Rosie The Riveter has been a feminist icon for decades, but who really was the bandana'ed heroine? Well, she wasn’t just one woman: She was a symbol of the 60,000 who joined the workforce during WWII. When men left their jobs to enlist in the armed forces, women’s employment rose from 27% to 37%, with most of them taking on jobs in defense industries.

In 1942, The Westinghouse Power Company commissioned Jay Howard Miller to create a promotional poster to boost morale amongst female employees. But it wasn’t until Norman Rockwell’s painting of a riveter on her lunch break for the cover of The Saturday Evening Post that Rosie was truly popularized. 

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She was posed with her foot resting on Hitler’s "Mein Kampf," a riveting gun on her lap, and the name “Rosie” written on her lunch-box. It was this painting that truly brought Rosie The Riveter to life.

 

Rose Will Monroe, a riveter on B-24 and B-29 bomber planes in Michigan, received attention from the press for being the “real life Rosie the Riveter,” even appearing in a filmed advertisement for war bonds. While she was not the actual Rosie, Monroe was definitely a feminist icon of her time: Before she became a riveter, applied to a pilot training program. But because she was a single mother (widowed in 1942) she was not accepted. After the war she founded a luxury home building company called Rose Builders, and at the age of 50 finally learned to fly. She taught her younger daughter how to pilot a plane before passing away in 1997.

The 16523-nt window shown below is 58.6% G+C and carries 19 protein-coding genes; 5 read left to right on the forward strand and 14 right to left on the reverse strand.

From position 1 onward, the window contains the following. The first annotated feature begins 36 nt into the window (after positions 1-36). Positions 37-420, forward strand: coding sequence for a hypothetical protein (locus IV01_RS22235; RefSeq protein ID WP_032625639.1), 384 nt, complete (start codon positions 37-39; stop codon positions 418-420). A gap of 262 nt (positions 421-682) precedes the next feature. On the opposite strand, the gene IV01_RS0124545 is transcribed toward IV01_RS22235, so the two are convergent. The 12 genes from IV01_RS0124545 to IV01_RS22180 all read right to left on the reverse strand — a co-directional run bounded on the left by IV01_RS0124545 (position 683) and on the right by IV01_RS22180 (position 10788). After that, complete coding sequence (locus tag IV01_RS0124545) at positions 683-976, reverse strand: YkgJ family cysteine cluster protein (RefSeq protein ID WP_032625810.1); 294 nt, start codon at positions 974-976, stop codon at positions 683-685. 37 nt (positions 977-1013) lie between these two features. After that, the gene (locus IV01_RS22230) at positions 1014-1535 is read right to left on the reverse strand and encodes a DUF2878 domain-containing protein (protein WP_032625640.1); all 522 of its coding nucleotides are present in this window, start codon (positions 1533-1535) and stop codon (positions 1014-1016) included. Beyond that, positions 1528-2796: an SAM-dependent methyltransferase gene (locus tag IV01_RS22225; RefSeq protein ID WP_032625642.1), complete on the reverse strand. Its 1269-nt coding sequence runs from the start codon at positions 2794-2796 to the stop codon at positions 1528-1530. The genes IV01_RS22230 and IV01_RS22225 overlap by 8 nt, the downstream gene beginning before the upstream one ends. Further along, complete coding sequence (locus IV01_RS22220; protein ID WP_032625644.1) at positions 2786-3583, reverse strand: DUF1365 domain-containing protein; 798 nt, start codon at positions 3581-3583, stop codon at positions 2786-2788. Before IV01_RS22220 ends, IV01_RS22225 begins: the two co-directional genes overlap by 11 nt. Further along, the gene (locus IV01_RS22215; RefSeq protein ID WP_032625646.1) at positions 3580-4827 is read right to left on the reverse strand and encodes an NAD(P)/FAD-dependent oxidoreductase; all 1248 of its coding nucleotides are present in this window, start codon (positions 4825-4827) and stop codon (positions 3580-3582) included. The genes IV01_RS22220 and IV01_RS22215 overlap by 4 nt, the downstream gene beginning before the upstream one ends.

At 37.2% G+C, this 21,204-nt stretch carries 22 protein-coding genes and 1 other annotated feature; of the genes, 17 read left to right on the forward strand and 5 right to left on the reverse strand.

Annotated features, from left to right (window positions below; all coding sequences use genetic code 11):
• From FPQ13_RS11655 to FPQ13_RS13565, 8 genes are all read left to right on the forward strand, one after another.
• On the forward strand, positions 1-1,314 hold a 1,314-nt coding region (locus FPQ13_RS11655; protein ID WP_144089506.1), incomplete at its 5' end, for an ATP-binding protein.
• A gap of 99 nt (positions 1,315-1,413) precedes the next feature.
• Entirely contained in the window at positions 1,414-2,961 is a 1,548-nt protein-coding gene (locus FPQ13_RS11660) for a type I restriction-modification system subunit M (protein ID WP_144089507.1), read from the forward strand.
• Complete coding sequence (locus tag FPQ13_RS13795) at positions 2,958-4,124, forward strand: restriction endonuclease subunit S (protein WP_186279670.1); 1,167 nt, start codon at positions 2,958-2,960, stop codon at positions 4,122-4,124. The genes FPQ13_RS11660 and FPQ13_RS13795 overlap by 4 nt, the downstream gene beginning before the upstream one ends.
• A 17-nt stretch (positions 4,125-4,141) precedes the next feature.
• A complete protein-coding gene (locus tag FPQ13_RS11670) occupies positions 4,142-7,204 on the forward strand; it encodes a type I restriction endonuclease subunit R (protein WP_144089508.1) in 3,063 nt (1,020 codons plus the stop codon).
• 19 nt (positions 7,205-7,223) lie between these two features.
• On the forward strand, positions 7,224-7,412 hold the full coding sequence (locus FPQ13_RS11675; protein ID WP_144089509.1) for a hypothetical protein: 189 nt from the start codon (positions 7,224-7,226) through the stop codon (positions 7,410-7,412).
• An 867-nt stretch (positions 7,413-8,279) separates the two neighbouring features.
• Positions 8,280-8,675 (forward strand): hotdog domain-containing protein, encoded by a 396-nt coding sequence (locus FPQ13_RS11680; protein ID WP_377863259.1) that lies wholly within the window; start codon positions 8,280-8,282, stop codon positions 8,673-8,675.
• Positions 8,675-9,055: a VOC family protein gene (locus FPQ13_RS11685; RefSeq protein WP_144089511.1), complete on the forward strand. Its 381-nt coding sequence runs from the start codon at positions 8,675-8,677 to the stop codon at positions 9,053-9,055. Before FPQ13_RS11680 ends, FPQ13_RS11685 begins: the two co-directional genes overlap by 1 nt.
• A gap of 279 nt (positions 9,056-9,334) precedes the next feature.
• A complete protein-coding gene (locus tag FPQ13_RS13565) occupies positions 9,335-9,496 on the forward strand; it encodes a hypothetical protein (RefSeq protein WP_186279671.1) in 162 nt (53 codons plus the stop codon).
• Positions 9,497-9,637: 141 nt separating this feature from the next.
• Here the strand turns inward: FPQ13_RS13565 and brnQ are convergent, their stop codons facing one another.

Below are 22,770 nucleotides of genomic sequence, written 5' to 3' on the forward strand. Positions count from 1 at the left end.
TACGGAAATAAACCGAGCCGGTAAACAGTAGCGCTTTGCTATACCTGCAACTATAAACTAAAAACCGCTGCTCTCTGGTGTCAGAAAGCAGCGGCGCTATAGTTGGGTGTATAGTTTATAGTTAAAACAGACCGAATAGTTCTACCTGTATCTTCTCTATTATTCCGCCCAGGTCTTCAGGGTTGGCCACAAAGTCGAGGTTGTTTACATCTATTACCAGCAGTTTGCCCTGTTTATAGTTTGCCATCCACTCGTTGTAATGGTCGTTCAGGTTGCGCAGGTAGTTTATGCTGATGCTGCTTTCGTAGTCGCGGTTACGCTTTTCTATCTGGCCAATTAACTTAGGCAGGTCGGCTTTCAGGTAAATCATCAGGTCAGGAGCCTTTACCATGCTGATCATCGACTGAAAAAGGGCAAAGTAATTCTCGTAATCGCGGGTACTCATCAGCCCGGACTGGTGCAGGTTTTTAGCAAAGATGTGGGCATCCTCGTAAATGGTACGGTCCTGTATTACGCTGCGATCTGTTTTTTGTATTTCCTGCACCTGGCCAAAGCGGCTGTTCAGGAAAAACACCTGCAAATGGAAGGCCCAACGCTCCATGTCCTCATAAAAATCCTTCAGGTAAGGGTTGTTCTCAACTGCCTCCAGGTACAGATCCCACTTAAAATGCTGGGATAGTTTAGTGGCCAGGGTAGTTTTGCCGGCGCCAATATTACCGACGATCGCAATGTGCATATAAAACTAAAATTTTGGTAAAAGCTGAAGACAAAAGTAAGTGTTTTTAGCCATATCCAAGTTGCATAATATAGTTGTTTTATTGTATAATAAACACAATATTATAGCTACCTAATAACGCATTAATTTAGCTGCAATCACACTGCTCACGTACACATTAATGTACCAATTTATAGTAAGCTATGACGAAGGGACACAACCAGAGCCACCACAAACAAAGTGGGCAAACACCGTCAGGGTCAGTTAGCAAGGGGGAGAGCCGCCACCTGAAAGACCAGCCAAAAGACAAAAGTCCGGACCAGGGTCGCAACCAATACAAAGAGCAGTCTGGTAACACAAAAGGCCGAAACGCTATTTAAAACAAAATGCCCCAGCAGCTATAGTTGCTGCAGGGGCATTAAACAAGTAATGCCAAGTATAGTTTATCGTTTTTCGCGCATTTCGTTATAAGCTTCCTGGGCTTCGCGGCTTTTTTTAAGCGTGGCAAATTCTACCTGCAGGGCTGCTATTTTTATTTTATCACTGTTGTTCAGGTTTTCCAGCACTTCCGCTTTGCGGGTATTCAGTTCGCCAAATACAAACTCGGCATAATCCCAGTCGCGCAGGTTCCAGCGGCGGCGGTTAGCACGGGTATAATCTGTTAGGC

Although women did have more opportunity in the workforce after WWII, most were relegated to “women’s work” such as nursing, clerical work, and cleaning. They were also paid less (and still are) because they were not seen as central contributors to their family's income. And of course the men of the time were incredibly intimidated by women’s new role in society and in their places of work, and many stubbornly clung to the patriarchal structures that are still slowly dissolving today.

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Once developed as a tool to encourage women to take over jobs they would one day have to fight for, Rosie the Riveter has become a powerful representation of women’s strength and spunk. Here are some real-life Rosie the Riveters in photos taken by Roy Stryker in 1942, and released by The Library of Congress.

 

Photos via Norman Rockwell/Saturday Evening Post, Library of Congress, Jay Howard Miller

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